Some metrics help to refine / improve the team’s the work environment – one of my favorites is to track the percentage of time each team members is working on the two most important items/projects (as this can be a metric on the focus of the team, and how that focus changes over time).

3) Know Data Science

A data science manager does not need to have been an expert data scientist. Quite the contrary, a data science manager does not need to be someone who previously was a data scientist. However, while you do not have to be a machine learning expert to be a great data science manager, you do need to understand the steps typically required in a data science / machine learning project, and the challenges typically encountered during each phase of the project.

For example, CRISP-DM is the most popular data science workflow framework (ref our poll) and provides an intuitive set of five phases (business understanding, data understanding, data preparation, modeling, deployment).

Of course, it is not enough to know the six phases of CRISP-DM (or any other data science life cycle). One needs to have an intuitive understanding of the key challenges that might arise during each phase of a data science project. For example, data preparation is a phase that might be very easy and quick or might take 75% of the effort of the entire data science project – and sometimes, this is not known until after that project has begun!

4) Define the Process

The data science manager needs to define and use the right process to maximize impact. The definition of this process should be done in conjunction with the rest of the team (i.e., the data science manager should not define the process without input from others), but at the end of the day, to have effective data science management requires an effective data science process.

This process should include the selection of the data science life cycle framework (such as CRISP-DM), but perhaps even more importantly, a process framework to facilitate and structure the communication between stakeholders and the data science team (such as Data Driven Scrum).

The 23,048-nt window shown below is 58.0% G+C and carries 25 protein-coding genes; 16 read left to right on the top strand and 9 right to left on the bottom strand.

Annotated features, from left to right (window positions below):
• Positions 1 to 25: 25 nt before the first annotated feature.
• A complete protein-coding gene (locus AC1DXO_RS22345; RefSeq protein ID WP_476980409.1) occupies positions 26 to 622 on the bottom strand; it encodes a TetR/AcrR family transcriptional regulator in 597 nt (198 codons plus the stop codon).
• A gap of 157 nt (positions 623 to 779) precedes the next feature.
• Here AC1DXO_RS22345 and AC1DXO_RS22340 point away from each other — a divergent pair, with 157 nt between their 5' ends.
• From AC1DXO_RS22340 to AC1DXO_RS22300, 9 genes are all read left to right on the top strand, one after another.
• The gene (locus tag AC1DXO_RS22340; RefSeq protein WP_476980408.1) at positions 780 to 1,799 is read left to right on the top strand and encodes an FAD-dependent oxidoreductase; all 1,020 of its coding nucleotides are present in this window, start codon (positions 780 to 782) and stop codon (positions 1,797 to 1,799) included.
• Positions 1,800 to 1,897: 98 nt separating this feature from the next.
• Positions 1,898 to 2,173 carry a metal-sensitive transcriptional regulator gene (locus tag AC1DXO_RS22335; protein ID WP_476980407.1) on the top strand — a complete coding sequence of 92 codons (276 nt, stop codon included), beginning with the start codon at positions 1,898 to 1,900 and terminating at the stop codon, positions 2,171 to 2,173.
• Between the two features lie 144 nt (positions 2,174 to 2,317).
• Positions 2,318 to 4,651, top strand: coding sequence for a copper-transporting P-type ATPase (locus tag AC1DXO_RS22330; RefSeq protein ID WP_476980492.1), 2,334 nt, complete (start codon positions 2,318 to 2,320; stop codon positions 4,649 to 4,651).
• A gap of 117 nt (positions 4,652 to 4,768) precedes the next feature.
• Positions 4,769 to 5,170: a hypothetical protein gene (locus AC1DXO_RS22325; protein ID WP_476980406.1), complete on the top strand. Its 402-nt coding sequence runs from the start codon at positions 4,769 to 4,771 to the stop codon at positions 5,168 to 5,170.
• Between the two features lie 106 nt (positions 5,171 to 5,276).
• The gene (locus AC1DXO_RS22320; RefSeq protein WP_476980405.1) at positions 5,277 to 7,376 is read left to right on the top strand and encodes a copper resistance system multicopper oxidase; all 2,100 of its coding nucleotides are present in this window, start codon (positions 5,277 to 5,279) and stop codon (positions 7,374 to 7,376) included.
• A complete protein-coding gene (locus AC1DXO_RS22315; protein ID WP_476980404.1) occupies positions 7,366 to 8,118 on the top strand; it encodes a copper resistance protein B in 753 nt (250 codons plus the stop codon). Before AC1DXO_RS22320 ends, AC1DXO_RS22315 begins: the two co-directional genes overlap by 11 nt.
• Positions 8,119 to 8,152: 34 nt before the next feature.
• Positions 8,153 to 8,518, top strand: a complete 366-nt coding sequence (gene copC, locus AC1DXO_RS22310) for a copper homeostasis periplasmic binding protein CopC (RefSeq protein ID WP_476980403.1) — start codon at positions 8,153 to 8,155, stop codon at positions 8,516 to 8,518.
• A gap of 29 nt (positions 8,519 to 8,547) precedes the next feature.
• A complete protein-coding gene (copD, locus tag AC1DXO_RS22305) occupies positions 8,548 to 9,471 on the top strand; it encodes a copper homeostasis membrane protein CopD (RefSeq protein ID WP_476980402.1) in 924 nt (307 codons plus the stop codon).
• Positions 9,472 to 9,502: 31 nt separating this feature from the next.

5) Don’t Assume Great Data Scientists Make Great Managers

In general, the ability to do quality technical work is not highly correlated with management. Moreover, people often fail to appreciate that excellence in technical abilities doesn’t necessarily translate into excellence in management. 

Data Science is no exception. What makes a great data scientist does not necessarily make a great data science manager. In other words, great data scientists don’t always make great managers (so don’t assume a person that is a good data scientist will be a good data science manager).

Furthermore, not all data scientists have an interest in leading data science teams. For example, many data scientists I know fear that their technical data science skills will not be used (which is a reasonable concern – many data science managers have a limited amount of time to actually “do” data science). Hence, even if they are given a manager role, they will skimp on data science management (so that they have time to “do” data science).

As can be seen within this discussion, the skills and interests that are required to focus on data science management are different than the skills and interests that are required to be a great data scientist. Hence, assuming that a good data scientist should be promoted to manage that data science team risks the team being a victim of the Peter Principle, which states that a person who is good at their job will get promoted to a position that requires different skills, and that the newly promoted person will be incompetent at that new position.